Wayne’s World kicked off the trend of movies based around SNL characters. (It was a trend which went downhill almost immediately. 1994’s It’s Pat!, anyone?) It should be clear from my last few babblings that SNL was riding a cultural crest at this time, anchored by the hugely popular metalheads-who-host-an-inane-public-access-show-from-their-basement characters created by Mike Myers and Dana Carvey. Everyone who was anyone made the scene on opening night – February 14, 1992 – at Movies 8. I was there with Jeff O. and Eric, because Em and I had had our first fight that day.
Yes, our first fight was on Valentine’s Day. Typical of us.
I think it had something to do with going to, or not going to, the high school basketball game. I’m not sure. All I remember is that I sulked through the game that evening flanked by Jeff and Eric, and later was cheered up immensely by the hilarious highjinks of Wayne and Garth on the big screen. The fight was ended by an apologetic phone call the next morning. (Me or her? Can’t remember. Probably me.)
Wayne’s World was a big success, filled with quotable quotes (Wayne: “Who’s playing tonight?” Bouncer: “The Jolly Green Giants and the Shitty Beatles.” Wayne: “How are they?” Bouncer: “They suck.” Wayne: “So it’s not just a clever name.” From memory, folks.) It was also filled with killer tunes – Gen Xers were introduced to Alice Cooper and the Sweet (by way of a cover version of “Ballroom Blitz”), and the 1975 Queen classic “Bohemian Rhapsody” went into heavy rotation thanks to a memorable head-banging lip-synch sequence (which was snipped out of the movie and played as a video on MTV). In fact, I was sorely tempted to officially include “Bohemian Rhapsody” in the 90’s Playlist, because it received just as much video/radio exposure as songs 15+ years its junior, with no attention called to its age. It just slipped in there amongst the Chili Peppers and the Pearl Jam.
Also in February of ’92, I won a school-wide essay contest (believe it or not). I forget the particulars, but I recall my thesis was something to do with the growth of collaborative, group-based learning at the expense of fostering independent thinking and individuality (I was rabidly anti-Communist about forty years after it was cool.) Anyway, the prize was thirty American dollars – just enough to buy two CDs. This was a banner day, as I had never been able to afford more than one at a time. I wandered around the Wherehouse engaging in my favorite pastime — wandering around the Wherehouse. I already had one picked out, but with the second I had to make a difficult decision: The Red Hot Chili Peppers’ Blood Sugar Sex Magick, or…Jesus Jones. Just goes to show you my taste hadn’t fully developed yet. The Peppers came home with me that night, and in another six…no, three months, I’d be embarrassed to admit how close I came to owning the other one.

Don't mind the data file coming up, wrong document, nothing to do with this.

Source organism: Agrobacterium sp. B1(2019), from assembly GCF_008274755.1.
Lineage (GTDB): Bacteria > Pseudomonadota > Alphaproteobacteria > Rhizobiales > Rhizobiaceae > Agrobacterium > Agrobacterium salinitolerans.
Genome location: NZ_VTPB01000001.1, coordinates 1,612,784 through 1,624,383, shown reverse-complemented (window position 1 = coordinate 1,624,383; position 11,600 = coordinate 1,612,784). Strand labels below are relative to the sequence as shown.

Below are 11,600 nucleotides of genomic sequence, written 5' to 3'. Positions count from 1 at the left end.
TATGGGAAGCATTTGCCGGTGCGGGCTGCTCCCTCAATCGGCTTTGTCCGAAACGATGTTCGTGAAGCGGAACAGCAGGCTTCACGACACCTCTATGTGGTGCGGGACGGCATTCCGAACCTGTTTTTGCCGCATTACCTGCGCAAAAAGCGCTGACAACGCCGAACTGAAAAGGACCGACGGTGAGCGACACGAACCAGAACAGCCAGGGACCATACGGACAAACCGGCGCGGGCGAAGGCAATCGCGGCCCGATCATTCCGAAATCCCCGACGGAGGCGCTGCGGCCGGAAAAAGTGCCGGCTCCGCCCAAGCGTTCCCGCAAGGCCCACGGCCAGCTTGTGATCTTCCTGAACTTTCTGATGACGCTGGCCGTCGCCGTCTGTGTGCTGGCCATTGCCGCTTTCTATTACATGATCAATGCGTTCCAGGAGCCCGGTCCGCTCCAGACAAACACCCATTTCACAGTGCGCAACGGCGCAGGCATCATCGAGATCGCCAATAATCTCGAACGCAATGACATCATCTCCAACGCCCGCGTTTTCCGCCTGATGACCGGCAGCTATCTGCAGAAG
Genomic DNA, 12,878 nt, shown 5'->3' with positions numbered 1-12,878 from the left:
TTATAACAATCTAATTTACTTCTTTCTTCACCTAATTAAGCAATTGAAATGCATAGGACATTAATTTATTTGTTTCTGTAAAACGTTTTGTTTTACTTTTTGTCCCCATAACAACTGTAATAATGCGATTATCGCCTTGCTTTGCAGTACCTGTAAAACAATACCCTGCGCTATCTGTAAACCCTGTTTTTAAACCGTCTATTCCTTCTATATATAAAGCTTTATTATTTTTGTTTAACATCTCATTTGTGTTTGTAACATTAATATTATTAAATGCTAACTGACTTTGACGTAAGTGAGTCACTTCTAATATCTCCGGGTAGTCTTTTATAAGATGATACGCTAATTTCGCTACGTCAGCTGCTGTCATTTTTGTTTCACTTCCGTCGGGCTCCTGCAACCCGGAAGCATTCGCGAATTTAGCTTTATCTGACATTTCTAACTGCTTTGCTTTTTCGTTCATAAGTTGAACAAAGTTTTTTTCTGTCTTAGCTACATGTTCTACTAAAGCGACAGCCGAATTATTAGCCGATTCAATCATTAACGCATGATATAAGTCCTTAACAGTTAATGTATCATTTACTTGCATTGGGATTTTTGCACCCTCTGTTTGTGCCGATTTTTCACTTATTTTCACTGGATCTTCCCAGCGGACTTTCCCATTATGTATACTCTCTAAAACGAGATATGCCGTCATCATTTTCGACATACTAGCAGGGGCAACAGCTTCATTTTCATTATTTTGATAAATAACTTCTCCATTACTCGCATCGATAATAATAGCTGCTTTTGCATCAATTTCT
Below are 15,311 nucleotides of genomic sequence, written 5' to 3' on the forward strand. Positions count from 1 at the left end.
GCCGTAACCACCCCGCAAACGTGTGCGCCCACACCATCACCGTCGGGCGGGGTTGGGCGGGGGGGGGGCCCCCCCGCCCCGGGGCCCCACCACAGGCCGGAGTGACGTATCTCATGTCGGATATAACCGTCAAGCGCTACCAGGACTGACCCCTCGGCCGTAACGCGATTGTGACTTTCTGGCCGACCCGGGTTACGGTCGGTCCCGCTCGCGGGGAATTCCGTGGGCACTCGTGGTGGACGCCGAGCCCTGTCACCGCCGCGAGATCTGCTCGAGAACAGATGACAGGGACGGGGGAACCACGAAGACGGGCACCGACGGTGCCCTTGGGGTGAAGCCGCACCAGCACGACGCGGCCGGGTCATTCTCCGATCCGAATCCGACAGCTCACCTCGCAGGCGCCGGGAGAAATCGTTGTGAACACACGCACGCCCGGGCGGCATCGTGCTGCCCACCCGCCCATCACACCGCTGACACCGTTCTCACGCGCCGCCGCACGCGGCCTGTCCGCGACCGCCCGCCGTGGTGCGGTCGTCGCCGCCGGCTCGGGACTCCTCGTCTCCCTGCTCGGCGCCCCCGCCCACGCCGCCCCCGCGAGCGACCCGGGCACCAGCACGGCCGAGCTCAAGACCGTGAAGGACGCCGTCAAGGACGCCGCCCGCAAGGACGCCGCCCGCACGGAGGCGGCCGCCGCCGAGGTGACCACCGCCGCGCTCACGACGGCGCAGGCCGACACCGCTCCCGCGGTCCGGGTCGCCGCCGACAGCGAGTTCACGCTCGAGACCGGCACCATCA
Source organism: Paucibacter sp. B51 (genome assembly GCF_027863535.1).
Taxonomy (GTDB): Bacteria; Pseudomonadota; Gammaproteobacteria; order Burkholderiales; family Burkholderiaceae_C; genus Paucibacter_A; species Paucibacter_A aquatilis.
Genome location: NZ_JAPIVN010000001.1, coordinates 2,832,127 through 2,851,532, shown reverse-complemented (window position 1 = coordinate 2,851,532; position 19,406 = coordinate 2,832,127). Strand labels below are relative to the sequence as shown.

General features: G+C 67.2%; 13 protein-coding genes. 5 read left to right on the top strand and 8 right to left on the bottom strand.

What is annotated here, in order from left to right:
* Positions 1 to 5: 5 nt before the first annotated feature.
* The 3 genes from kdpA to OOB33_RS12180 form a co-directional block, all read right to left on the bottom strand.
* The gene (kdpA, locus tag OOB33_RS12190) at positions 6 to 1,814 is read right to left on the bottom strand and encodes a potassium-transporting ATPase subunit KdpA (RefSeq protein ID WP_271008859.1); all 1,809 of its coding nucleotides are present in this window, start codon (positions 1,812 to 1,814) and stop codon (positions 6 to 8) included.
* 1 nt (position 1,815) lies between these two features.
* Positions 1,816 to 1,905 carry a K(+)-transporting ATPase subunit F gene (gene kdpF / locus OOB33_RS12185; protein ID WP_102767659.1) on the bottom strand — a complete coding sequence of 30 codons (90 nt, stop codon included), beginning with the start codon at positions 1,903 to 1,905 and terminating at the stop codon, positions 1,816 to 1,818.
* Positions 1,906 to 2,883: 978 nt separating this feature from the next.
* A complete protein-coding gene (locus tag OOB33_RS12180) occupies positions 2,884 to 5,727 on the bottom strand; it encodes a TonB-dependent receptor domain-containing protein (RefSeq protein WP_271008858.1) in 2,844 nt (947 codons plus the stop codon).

And the first CD? The no-brainer that I had already decided to buy before I left the house? The Wayne’s World soundtrack, of course.
Like WW and “Bohemian Rhapsody” Redux, “Under The Bridge” was another monster, a kind of “Stairway To Heaven” unavoidable epic of the early 90s.
In 2009, we may have bypassed the novelty song in favor of the novelty singer (do people really take Lady Gaga* and Soulja Boy seriously?), but there was a time when bright, bouncy tunes coupled with shamelessly stupid words ate up the airwaves. Case in point: These two trivialities which were released almost simultaneously in February of ’92.
Sir Mix-A-Lot’s opus toes the line between novelty song and quasi-serious paean to mad booty love. Some may bristle even at the suggestion that this is a novelty song, and consider it a credible artistic statement. Whatever side of the Great Mix-A-Lot Debate you fall on, one thing we all “can’t deny” is that this may be the song of the 1990s that crops up most often in the 2000s. I’ve heard it in its original form or in parody form about four times in the last week and a half.
And what needs to be said about “I’m Too Sexy”? Nothing. Absolutely nothing. I just remember hearing it for the first time on one of those fantastic, warm, early spring days. School was over for the day, and we were leaving Creative Writing class and getting into Emily’s Datsun Z. (Parked in what was known as the “cowboy” parking lot due to its proximity to the ag department.) Off to do whatever the hell kids do with beautiful spring afternoons. Probably watch TV. Datsun Zs are not conducive to giving lots of chums a ride home, but Em did it anyway, with at least three people crammed into the tiny backseats, and one of the Kims on my lap in the front. The radio was turned on, and this song was playing. It made us all laugh.
That was the first time. It didn’t make me laugh the second time. Or the 452nd. It does make me remember being incredibly young on an incredible spring afternoon. So I can’t hate the song as much as it deserves.
Metallica further pissed off hardcore metal fans and further enticed pussies like me with this melodic ballad. I still think it might be the best thing they’ve ever done.